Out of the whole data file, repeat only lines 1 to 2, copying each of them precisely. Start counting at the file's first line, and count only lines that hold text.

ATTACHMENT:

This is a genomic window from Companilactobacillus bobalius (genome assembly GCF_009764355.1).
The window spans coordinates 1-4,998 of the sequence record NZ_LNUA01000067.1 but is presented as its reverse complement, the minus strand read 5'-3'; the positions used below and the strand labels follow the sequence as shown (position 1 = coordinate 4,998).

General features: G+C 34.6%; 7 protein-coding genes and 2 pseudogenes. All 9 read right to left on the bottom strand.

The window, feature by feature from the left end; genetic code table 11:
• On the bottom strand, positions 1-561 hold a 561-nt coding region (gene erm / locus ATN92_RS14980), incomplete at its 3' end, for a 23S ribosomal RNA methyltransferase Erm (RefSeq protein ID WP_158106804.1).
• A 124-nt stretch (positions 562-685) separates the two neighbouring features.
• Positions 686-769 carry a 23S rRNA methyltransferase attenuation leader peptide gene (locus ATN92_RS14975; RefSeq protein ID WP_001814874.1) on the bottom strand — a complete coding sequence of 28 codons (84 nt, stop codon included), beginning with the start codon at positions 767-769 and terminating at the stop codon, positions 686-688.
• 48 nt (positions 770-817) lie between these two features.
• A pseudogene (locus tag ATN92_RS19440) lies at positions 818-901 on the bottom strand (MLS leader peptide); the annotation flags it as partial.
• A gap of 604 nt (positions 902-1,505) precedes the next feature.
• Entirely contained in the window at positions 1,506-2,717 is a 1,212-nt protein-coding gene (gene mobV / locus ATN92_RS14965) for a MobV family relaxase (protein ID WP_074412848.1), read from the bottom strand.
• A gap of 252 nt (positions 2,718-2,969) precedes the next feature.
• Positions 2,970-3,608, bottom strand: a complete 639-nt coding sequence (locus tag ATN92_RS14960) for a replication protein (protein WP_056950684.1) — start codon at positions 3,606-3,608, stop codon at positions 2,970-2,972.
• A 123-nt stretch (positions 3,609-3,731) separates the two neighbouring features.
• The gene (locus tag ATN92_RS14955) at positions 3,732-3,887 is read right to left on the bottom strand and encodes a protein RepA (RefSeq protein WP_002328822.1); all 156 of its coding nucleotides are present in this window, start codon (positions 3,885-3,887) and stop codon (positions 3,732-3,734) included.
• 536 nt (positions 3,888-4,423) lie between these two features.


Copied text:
This is a genomic window from Companilactobacillus bobalius (genome assembly GCF_009764355.1).
The window spans coordinates 1-4,998 of the sequence record NZ_LNUA01000067.1 but is presented as its reverse complement, the minus strand read 5'-3'; the positions used below and the strand labels follow the sequence as shown (position 1 = coordinate 4,998).